Though he spoke very little English when he began primary school, UTS alumnus Simon Malian found his voice through computer programming and created a path that’s led him all the way to Harvard University under a Menzies Foundation scholarship.
The son of Armenian parents who migrated to Australia before he was born, Simon found it difficult to communicate with those around him. Computers, though, just made sense. His first computer was a salvaged Commodore 64, and he taught himself to program it, creating an Armenian-language puzzle game that he shared with his friends. This first taste of the real, personal impact of computer programming whet his appetite, and he lodged his first patent – for a digital warranty system – as a teenager before being accepted into the prestigious Bachelor of Information Technology (BIT) scholarship program at UTS.
“I see myself continuing the theme of developing initiatives that lower barriers via the innovative application of technology,”
Graduating in 2005 and at just 29 years of age, Simon’s achievements and impact are extraordinary. Through his BIT internship placement with IBM Consulting Services, he improved a predictive stock analytics system for a major department store and helped develop the prototype of an online banking platform for Australia’s largest bank.
After a subsequent internship placement with Westpac Banking Corporation he took up employment with them, including some time as Advisor to the Chief Information Officer, where he worked on a critical initiative to develop algorithms measuring the success of their financial products. A high-profile project role with the Commonwealth Bank followed, before pursuing an opportunity to work on the Australian Government’s National Broadband Network Initiative.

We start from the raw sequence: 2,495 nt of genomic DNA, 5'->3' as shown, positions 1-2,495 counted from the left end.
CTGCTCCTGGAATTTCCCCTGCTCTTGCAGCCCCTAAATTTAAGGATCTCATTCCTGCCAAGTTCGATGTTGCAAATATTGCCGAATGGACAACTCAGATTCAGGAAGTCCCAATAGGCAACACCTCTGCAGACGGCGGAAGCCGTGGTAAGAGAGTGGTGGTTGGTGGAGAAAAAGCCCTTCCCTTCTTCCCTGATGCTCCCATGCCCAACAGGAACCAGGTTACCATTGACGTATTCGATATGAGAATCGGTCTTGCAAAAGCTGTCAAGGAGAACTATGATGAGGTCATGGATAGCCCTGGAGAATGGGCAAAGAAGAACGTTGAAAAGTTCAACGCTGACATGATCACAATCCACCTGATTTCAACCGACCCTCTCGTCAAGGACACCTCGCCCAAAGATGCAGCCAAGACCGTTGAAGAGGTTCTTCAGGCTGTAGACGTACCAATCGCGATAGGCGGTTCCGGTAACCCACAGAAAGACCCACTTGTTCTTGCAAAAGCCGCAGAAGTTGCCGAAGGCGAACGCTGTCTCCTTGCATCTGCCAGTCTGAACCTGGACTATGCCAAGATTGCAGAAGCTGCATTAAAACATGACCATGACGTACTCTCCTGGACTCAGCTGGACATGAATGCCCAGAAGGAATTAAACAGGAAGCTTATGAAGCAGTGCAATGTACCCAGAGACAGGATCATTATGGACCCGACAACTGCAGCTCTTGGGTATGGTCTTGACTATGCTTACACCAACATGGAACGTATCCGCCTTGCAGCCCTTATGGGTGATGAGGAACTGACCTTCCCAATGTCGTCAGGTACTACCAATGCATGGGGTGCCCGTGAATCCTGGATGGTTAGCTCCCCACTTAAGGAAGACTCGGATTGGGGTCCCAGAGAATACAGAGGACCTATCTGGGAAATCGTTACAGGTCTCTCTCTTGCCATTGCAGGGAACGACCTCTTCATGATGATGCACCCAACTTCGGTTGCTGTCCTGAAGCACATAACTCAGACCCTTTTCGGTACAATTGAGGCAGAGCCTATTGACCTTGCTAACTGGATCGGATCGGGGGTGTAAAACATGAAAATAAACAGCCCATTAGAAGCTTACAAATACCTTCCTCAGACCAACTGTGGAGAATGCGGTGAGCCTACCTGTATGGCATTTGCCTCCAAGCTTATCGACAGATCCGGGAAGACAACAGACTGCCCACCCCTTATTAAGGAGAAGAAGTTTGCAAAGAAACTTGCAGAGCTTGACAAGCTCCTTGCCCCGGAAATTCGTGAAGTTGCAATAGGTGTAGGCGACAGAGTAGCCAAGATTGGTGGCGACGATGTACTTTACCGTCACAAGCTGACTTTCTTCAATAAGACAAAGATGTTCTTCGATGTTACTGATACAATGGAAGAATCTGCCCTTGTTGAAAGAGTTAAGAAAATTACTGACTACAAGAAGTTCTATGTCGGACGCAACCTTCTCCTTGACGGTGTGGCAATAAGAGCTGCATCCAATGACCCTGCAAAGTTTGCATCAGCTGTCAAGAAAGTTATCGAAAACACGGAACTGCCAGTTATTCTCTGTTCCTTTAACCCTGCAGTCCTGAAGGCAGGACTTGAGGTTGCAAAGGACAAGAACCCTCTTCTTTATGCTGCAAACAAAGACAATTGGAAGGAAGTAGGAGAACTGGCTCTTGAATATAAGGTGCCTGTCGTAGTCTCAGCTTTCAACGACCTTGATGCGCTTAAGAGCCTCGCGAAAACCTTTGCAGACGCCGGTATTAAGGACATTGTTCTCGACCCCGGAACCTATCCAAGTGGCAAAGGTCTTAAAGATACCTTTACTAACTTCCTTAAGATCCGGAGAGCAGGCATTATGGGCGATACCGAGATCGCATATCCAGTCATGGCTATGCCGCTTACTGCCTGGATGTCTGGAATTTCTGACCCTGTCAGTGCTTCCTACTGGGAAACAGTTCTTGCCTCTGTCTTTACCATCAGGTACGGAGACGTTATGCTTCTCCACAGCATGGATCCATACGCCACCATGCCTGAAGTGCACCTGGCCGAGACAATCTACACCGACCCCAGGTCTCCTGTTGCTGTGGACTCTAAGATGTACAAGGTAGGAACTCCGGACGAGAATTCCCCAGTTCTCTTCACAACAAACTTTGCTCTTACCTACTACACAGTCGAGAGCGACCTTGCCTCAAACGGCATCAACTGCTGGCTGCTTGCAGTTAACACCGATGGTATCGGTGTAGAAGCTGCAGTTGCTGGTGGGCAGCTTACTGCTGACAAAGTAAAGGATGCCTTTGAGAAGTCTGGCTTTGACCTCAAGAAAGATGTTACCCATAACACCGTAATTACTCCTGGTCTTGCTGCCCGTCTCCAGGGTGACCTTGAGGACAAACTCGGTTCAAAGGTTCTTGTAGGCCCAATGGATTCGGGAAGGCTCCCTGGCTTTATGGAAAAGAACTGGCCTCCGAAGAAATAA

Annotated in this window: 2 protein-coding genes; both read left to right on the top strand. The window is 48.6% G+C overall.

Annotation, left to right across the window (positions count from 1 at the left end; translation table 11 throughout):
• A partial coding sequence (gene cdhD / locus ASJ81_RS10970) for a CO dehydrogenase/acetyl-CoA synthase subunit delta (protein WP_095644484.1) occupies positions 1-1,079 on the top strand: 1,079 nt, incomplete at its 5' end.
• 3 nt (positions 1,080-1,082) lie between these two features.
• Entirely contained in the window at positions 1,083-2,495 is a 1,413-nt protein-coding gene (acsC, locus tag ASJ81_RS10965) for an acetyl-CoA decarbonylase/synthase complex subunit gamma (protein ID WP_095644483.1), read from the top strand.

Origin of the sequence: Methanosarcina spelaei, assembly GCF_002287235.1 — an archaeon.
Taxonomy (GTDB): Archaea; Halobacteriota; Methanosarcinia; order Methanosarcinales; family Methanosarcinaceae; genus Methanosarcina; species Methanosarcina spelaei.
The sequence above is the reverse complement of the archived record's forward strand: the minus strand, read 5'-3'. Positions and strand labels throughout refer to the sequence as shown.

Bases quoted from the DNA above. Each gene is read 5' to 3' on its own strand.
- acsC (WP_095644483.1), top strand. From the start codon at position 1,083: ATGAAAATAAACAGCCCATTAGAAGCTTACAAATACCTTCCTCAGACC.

Alongside his corporate career achievements, Simon’s passionate commitment to making a difference to the lives of others through social entrepreneurship continued to flourish. As an intern with IBM Consulting Services he saw charities struggling to help others but being held back by lack of access to the right tools, and was moved to establish The Malian Foundation, a charitable foundation that provides technological and management consulting services for the not-for-profit sector. A decade on, his online service has helped 2,500 organisations in 50 countries with tasks like volunteer development, online presence and fundraising.
Eager to grow the impact of this work, Simon has applied his analytical mind to a new business model, removing some of the constraints of the existing structure to set up a new foundation, called Golden Hint. Its distinctive client-to-client support model will see charities support each other with ideas and advice. “Then they’ll get credit that they can use in a mini service economy,” he said. “It’s that little idea that helps them move forward.”
Simon heads to Harvard University for the 2014/15 academic year, where he will undertake a Masters in Computational Science and Engineering with a focus on the intersection between economics and computation and on social enterprise. “I see myself continuing the theme of developing initiatives that lower barriers via the innovative application of technology,” he said.
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